MDOC holds mock job fairs to prepare Pre-Release participants for life after prison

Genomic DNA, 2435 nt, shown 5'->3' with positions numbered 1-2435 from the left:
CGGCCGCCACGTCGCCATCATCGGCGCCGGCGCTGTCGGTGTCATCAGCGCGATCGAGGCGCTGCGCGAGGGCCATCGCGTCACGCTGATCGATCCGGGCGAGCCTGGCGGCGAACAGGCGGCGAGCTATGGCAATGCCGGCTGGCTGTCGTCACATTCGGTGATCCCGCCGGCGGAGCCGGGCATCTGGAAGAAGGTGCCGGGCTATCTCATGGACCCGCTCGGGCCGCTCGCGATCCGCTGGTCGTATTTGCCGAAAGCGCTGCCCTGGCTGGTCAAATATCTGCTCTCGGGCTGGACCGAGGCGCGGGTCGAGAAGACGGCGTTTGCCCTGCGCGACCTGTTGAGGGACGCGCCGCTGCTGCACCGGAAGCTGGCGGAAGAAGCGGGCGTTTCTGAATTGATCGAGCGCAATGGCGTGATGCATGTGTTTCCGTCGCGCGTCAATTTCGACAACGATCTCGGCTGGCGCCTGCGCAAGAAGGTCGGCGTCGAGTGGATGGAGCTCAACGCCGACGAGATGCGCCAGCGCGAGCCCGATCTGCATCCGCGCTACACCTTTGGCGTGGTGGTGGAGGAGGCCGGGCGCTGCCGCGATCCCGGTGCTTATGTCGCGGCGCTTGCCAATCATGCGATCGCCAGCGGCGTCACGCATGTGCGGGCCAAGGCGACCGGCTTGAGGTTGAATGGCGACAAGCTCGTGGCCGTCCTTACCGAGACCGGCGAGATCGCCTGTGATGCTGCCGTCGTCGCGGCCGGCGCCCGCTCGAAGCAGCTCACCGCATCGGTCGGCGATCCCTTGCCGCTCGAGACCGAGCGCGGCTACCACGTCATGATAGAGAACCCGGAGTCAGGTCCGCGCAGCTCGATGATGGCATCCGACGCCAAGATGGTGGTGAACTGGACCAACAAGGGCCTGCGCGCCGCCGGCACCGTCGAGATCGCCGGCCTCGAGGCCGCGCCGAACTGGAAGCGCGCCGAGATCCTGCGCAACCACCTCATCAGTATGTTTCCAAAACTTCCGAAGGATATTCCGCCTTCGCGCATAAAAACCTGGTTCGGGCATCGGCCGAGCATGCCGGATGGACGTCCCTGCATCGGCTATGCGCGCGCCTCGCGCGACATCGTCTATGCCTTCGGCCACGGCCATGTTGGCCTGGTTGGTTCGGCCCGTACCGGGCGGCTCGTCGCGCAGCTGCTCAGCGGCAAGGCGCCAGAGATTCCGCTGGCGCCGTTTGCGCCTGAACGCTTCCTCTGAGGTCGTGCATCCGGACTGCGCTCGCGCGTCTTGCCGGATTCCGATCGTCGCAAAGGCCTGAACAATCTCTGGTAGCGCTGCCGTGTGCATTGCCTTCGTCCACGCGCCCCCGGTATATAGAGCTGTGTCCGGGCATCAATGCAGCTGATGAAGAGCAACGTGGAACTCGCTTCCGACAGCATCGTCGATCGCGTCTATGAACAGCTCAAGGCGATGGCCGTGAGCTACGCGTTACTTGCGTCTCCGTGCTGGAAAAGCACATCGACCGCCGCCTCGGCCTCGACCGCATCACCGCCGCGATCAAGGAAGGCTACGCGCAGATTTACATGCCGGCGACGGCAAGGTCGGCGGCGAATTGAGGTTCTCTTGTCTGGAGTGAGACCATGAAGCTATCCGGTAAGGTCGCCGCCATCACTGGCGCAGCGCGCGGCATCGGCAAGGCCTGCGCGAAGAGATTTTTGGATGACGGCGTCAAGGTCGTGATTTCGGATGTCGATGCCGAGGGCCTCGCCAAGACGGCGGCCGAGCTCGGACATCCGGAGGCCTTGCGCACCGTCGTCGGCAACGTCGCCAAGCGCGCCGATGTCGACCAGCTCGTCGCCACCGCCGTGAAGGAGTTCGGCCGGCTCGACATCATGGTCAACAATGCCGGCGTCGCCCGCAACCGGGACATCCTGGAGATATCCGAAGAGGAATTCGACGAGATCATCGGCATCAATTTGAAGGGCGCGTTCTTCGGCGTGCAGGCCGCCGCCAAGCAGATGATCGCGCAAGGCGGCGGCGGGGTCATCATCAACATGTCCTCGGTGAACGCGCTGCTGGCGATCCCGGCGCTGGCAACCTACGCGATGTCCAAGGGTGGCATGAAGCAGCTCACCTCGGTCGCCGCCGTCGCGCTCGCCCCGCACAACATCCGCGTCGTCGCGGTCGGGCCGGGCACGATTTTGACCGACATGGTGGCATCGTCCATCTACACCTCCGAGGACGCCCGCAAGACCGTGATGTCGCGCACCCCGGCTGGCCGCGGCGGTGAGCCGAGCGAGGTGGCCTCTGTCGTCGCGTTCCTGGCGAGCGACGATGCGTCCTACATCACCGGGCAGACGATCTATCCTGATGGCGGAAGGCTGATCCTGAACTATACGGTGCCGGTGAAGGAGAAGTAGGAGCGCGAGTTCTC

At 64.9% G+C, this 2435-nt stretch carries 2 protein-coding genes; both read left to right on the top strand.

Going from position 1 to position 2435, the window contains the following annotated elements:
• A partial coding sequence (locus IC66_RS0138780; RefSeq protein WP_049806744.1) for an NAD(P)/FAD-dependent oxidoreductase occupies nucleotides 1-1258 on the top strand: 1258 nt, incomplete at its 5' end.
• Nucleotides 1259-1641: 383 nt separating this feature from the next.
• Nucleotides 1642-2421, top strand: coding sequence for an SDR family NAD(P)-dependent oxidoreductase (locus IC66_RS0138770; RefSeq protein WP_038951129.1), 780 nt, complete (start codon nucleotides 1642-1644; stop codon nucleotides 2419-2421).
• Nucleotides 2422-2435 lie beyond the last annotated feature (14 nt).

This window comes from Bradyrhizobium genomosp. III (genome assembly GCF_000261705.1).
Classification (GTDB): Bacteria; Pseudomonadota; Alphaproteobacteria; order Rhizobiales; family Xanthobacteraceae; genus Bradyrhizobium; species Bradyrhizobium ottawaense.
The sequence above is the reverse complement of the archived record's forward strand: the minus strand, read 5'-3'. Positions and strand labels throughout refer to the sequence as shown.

JACKSON – Incarcerated individuals at the Central Mississippi Correctional Facility in Rankin County practiced job hunting during a mock job fair Thursday, Feb. 7, in readiness for their release later this year. The “Future is Now!” Mock Job Fair was held for four hours in the Youthful Offender Unit Visitation area. Sixty individuals within three to six months of release will meet one-on-one with representatives from 10 businesses and/or organizations, including Ingalls Shipbuilding, Lowe’s, Pepsi, DG Foods, PeopleReady, Veterans Affairs, Hinds Community College, Hinds Behavior Health Services, and Families First for Mississippi. “They are to come prepared as though they are going to do an actual job interview,” said Viscia R. Pointer, CMCF Pre-release director. “They will put their best foot forward while practicing the skills they have learned in the Pre-Release program. This will be the first interview many of the participants have had in several years.” Preparing individuals to find employment once they are released from prison has been a priority of Commissioner Pelicia E. Hall’s administration. As such, in addition to the department using the Smart Start curriculum in the prison system’s programs, she also has emphasized the importance of partnering with agencies and businesses to expand re-entry programs and services during and after incarceration. “We know that employment is a critical piece for successful reintegration,” Commissioner Hall said. “I commend my staff for finding ways to do more with less, but adequate funding is key for successful reentry programs.” Pointer said through networking, the agency has joined forces with outside agencies. “We appreciate businesses like Torrid and Goodwill as well as staff who donate clothing to our participants so that they may be prepared for the workforce,” she said. “We are committed to addressing as many obstacles to finding employment prior to being released. We make it a point to equip released participants with a folder full of resources and a plan for success.” Mock job fairs are among the various new activities at the MDOC since it expanded its Pre-Release program to each of the three state prisons. The curriculum focuses on resume writing and job interviewing strategies. A mock job fair was held Jan. 10 at the South Mississippi Correctional Institution (SMCI) in Leakesville, with some of the same companies and/or organizations participating. The event involved 40 incarcerated individuals and 11 vendors. A third one is planned Feb. 28 at the Mississippi State Penitentiary at Parchman. “Holding mock job fairs will educate incarcerated persons on how to properly conduct themselves during job interviews,” said LaShetta Wilder, director of Re-Entry and Pre-Release. “This event will increase confidence as well as teach participants the importance of preparing for an interview. The incarcerated individuals learn the importance of having much needed documents such as Social Security cards, a birth certificate and other critical documents when seeking employment.” Employers also benefit in that they can recruit from a skilled labor pool among those being released, Wilder said. Lisa Herndon, director of Pre-Release at SMCI, said individuals in the Pre-Release program are instructed to be forthcoming about their history when job hunting. “First and foremost, we emphasize being honest on their application as it relates to their felony conviction,” Herndon said. “Employers do not like surprises. I wish I could say it’s going to be easy to get a job as a felon, but it’s not. However, it is possible with persistence and many employers who open their doors to those with criminal records take advantage of the federal Work Opportunity Tax Credit. “Mrs. Elisha Booth, center coordinator for Families First, said there was no way she was going to miss the SMCI mock job fair. “I’m willing to help in any way I can to give people second chances and that’s what we do at Families First. We give people second chances. Everyone isn't a bad person. Even though they've made bad decisions in their life. They just need a second chance and some people are actually willing to change their life."